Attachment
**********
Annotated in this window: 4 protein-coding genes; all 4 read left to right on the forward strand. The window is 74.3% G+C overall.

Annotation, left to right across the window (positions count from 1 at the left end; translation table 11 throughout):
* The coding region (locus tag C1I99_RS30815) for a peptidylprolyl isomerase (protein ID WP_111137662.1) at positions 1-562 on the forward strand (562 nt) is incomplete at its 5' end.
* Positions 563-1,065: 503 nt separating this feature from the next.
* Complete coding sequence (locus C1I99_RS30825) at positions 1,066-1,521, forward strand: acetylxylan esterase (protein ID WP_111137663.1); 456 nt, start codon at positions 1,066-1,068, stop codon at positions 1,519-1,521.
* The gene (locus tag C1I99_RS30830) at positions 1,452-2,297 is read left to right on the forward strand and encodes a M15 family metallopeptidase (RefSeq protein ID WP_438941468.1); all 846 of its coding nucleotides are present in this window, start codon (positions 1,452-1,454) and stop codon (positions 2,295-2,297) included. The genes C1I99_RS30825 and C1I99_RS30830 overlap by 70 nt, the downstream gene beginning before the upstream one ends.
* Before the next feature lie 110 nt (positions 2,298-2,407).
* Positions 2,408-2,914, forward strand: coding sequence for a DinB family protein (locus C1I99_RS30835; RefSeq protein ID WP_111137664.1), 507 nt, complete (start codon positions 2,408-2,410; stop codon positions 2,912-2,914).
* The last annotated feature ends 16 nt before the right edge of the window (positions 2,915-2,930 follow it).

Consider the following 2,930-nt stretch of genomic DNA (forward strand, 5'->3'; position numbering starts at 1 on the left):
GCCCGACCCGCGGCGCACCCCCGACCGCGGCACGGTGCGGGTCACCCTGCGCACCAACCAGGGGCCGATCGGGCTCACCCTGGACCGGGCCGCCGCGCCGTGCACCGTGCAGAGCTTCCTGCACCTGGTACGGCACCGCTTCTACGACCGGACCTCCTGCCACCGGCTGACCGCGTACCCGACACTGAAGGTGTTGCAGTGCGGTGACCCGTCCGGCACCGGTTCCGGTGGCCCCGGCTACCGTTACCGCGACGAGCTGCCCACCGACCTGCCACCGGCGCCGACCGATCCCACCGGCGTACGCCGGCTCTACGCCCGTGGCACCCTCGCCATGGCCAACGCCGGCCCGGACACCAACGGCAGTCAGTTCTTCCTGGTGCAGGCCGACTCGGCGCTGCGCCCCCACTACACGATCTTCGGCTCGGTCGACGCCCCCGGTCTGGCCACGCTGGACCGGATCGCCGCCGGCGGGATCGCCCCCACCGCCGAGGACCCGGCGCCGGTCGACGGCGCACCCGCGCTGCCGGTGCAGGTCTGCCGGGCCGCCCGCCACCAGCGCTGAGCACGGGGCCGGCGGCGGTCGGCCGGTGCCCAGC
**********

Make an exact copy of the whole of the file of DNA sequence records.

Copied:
Annotated in this window: 4 protein-coding genes; all 4 read left to right on the forward strand. The window is 74.3% G+C overall.

Annotation, left to right across the window (positions count from 1 at the left end; translation table 11 throughout):
* The coding region (locus tag C1I99_RS30815) for a peptidylprolyl isomerase (protein ID WP_111137662.1) at positions 1-562 on the forward strand (562 nt) is incomplete at its 5' end.
* Positions 563-1,065: 503 nt separating this feature from the next.
* Complete coding sequence (locus C1I99_RS30825) at positions 1,066-1,521, forward strand: acetylxylan esterase (protein ID WP_111137663.1); 456 nt, start codon at positions 1,066-1,068, stop codon at positions 1,519-1,521.
* The gene (locus tag C1I99_RS30830) at positions 1,452-2,297 is read left to right on the forward strand and encodes a M15 family metallopeptidase (RefSeq protein ID WP_438941468.1); all 846 of its coding nucleotides are present in this window, start codon (positions 1,452-1,454) and stop codon (positions 2,295-2,297) included. The genes C1I99_RS30825 and C1I99_RS30830 overlap by 70 nt, the downstream gene beginning before the upstream one ends.
* Before the next feature lie 110 nt (positions 2,298-2,407).
* Positions 2,408-2,914, forward strand: coding sequence for a DinB family protein (locus C1I99_RS30835; RefSeq protein ID WP_111137664.1), 507 nt, complete (start codon positions 2,408-2,410; stop codon positions 2,912-2,914).
* The last annotated feature ends 16 nt before the right edge of the window (positions 2,915-2,930 follow it).

Consider the following 2,930-nt stretch of genomic DNA (forward strand, 5'->3'; position numbering starts at 1 on the left):
GCCCGACCCGCGGCGCACCCCCGACCGCGGCACGGTGCGGGTCACCCTGCGCACCAACCAGGGGCCGATCGGGCTCACCCTGGACCGGGCCGCCGCGCCGTGCACCGTGCAGAGCTTCCTGCACCTGGTACGGCACCGCTTCTACGACCGGACCTCCTGCCACCGGCTGACCGCGTACCCGACACTGAAGGTGTTGCAGTGCGGTGACCCGTCCGGCACCGGTTCCGGTGGCCCCGGCTACCGTTACCGCGACGAGCTGCCCACCGACCTGCCACCGGCGCCGACCGATCCCACCGGCGTACGCCGGCTCTACGCCCGTGGCACCCTCGCCATGGCCAACGCCGGCCCGGACACCAACGGCAGTCAGTTCTTCCTGGTGCAGGCCGACTCGGCGCTGCGCCCCCACTACACGATCTTCGGCTCGGTCGACGCCCCCGGTCTGGCCACGCTGGACCGGATCGCCGCCGGCGGGATCGCCCCCACCGCCGAGGACCCGGCGCCGGTCGACGGCGCACCCGCGCTGCCGGTGCAGGTCTGCCGGGCCGCCCGCCACCAGCGCTGAGCACGGGGCCGGCGGCGGTCGGCCGGTGCCCAGC